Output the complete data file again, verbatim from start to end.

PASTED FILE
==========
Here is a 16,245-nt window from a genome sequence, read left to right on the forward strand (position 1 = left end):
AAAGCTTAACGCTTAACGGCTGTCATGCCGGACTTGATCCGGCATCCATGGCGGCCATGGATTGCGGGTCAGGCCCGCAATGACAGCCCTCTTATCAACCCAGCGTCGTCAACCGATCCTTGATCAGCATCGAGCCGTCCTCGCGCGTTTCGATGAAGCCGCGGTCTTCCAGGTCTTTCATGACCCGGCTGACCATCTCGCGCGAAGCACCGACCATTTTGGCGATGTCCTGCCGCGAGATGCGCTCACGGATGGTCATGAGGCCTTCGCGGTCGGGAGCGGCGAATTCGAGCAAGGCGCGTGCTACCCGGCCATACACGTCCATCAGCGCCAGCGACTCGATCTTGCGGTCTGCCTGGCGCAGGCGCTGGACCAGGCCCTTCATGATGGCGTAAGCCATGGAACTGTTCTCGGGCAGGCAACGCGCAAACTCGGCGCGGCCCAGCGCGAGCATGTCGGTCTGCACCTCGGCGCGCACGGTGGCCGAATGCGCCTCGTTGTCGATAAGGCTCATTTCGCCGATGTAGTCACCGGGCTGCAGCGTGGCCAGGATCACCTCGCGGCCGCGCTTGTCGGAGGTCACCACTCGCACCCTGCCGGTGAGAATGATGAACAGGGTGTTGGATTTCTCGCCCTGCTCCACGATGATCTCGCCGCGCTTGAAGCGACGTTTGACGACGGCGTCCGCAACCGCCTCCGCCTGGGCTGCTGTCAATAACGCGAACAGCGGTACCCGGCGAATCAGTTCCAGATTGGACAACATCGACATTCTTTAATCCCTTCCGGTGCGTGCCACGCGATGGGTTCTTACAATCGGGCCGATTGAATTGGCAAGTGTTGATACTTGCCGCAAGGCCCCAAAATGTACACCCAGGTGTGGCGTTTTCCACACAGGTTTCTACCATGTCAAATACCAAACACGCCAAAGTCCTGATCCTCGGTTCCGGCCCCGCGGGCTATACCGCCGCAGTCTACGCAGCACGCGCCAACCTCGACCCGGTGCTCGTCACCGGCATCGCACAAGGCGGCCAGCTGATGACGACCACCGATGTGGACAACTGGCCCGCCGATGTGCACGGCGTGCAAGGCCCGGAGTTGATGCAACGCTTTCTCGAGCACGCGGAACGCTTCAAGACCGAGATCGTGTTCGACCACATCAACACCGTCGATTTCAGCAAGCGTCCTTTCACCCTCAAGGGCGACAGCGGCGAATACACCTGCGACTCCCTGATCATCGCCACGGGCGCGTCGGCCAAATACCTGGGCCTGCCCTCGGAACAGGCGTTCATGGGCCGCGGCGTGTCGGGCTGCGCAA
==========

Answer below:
Here is a 16,245-nt window from a genome sequence, read left to right on the forward strand (position 1 = left end):
AAAGCTTAACGCTTAACGGCTGTCATGCCGGACTTGATCCGGCATCCATGGCGGCCATGGATTGCGGGTCAGGCCCGCAATGACAGCCCTCTTATCAACCCAGCGTCGTCAACCGATCCTTGATCAGCATCGAGCCGTCCTCGCGCGTTTCGATGAAGCCGCGGTCTTCCAGGTCTTTCATGACCCGGCTGACCATCTCGCGCGAAGCACCGACCATTTTGGCGATGTCCTGCCGCGAGATGCGCTCACGGATGGTCATGAGGCCTTCGCGGTCGGGAGCGGCGAATTCGAGCAAGGCGCGTGCTACCCGGCCATACACGTCCATCAGCGCCAGCGACTCGATCTTGCGGTCTGCCTGGCGCAGGCGCTGGACCAGGCCCTTCATGATGGCGTAAGCCATGGAACTGTTCTCGGGCAGGCAACGCGCAAACTCGGCGCGGCCCAGCGCGAGCATGTCGGTCTGCACCTCGGCGCGCACGGTGGCCGAATGCGCCTCGTTGTCGATAAGGCTCATTTCGCCGATGTAGTCACCGGGCTGCAGCGTGGCCAGGATCACCTCGCGGCCGCGCTTGTCGGAGGTCACCACTCGCACCCTGCCGGTGAGAATGATGAACAGGGTGTTGGATTTCTCGCCCTGCTCCACGATGATCTCGCCGCGCTTGAAGCGACGTTTGACGACGGCGTCCGCAACCGCCTCCGCCTGGGCTGCTGTCAATAACGCGAACAGCGGTACCCGGCGAATCAGTTCCAGATTGGACAACATCGACATTCTTTAATCCCTTCCGGTGCGTGCCACGCGATGGGTTCTTACAATCGGGCCGATTGAATTGGCAAGTGTTGATACTTGCCGCAAGGCCCCAAAATGTACACCCAGGTGTGGCGTTTTCCACACAGGTTTCTACCATGTCAAATACCAAACACGCCAAAGTCCTGATCCTCGGTTCCGGCCCCGCGGGCTATACCGCCGCAGTCTACGCAGCACGCGCCAACCTCGACCCGGTGCTCGTCACCGGCATCGCACAAGGCGGCCAGCTGATGACGACCACCGATGTGGACAACTGGCCCGCCGATGTGCACGGCGTGCAAGGCCCGGAGTTGATGCAACGCTTTCTCGAGCACGCGGAACGCTTCAAGACCGAGATCGTGTTCGACCACATCAACACCGTCGATTTCAGCAAGCGTCCTTTCACCCTCAAGGGCGACAGCGGCGAATACACCTGCGACTCCCTGATCATCGCCACGGGCGCGTCGGCCAAATACCTGGGCCTGCCCTCGGAACAGGCGTTCATGGGCCGCGGCGTGTCGGGCTGCGCAA